3 Thinking Skills to Improve Your Intellectual Horsepower
“We cannot solve our problems with the same thinking we used when we created them.” —
Here are 3 simple thinking skills I tend to use each day.
There are some more advanced thinking skills, but here I’m boiling down to a set of 3 skills you can use today.
In fact, you can even use them while you read this post.
I’ll go through the thinking skills in order from simpler to more complex, so you can use them right away.
Ask and Answer Better Questions
Let’s start by getting a quick definition of what thinking is.
What is thinking?
You just did it.
For the sake of this exercise, let’s think of "thinking" as simply asking and answering questions.
If you want better answers, ask better questions. And that’s the key to skilled thinking and developing your thinking skills.
Every day, you have a new chance to practice your thinking skills by asking better questions.
Use the following thinking skills to improve your thinking, by asking and answering better questions.
3 Thinking Skills
Here are 3 thinking skills that I use fairly regularly:
- How Might That Be True?
- Plus Points, Minus Points, and Interesting Points (PMI), by Edward de Bono
- Six Thinking Hats, by Edward de Bono
Technique #1: How Might That Be True?
This habit helps you develop intellectual curiosity, connect better with people, and build rapport versus create instant conflict.
When you hear something new, or information that conflicts with what you think you already know, ask yourself the following question:
“How might that be true?"
This simple question will open your curiosity.
It also helps you build rapport with people you interact with. This second point is especially important if you want to learn from those around you. If you’re quick to prove people wrong, people won’t share information with you. Rather than fight somebody on a point right from the start, you can help them explore the point.
You don’t have to agree. Instead, simply explore the possibility.
Sometimes people have good information or knowledge, but it’s generalized so it appears to be wrong, but within it lie kernels of truth or insight.
Don’t throw that away.
Thinking Skill #2: Plus Points, Minus Points, and Interesting Points (PMI)
I think of PMI as Edward de Bono’s simplified version of Six Thinking Hats. PMI is simply Plus Points, Minus Points, and Interesting Points.
Basically, all you do is ask yourself the following questions:
- What are the plus points?
- What are the minus points?
- What are the interesting points?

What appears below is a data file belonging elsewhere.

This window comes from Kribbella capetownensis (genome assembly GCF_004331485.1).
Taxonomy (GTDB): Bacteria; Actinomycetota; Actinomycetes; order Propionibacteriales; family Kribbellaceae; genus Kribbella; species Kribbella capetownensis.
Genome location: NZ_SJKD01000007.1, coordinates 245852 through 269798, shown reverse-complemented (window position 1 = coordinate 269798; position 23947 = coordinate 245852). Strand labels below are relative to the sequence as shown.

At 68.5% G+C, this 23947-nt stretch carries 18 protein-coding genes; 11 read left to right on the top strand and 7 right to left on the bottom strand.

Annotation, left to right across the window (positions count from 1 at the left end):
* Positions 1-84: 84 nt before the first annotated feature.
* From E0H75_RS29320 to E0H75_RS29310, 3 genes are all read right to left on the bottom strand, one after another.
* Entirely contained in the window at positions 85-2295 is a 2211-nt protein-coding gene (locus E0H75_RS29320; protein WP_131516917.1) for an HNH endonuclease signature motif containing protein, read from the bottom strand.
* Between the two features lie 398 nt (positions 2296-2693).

This helps you expand your thinking.
Notice how the plus points are first. This helps find the good first, before shutting it down with minus points. By looking for interesting points, you find yet another class of insights. This is where you might find some unexpected "ah-has."
Thinking Skill # 3: Six Thinking Hats
Six Thinking Hats is Edward de Bono’s hard-core thinking technique, and it’s highly effective.
You can use it for yourself or even in a room full of people.
The beauty of the Six Thinking Hats is that you explore multiple perspectives for more complete thinking. The Six Hats are:
- White Hat – the facts and figures
- Red Hat – the emotional view
- Black Hat – the “devil’s advocate”
- Yellow Hat – the positive side
- Green Hat – the creative side
- Blue Hat – the organizing view
The most effective way I’ve found to turn these into action is to turn the hats into simple questions:
- What are the facts and figures? (White Hat)
- What’s your gut reaction? How do you feel about this? (Red Hat)
- Why can’t we do this? What prevents us? What’s the downside? (Black Hat)
- How can we do this? (Yellow Hat)
- What are additional opportunities? (Green Hat)
- How should we think about this? (what are the metaphors or mental models) (Blue Hat)
If you’re in a room full of people, rather than fight on topics, you can team up.
Go to the whiteboard, write the list of questions above, and cycle through them as a group.
Instead of tug-of-war, you’re now teaming up on “what are the facts and figures?” …
… “why can’t we do this?” … “how can we do this?” … etc.
This technique helps “black hat critics” step out of character and your reduce the overall energy drain of fighting point by point.
Instead, you improve your overall thinking as a group.
What are your favorite thinking techniques?
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Photo by Capture Queen.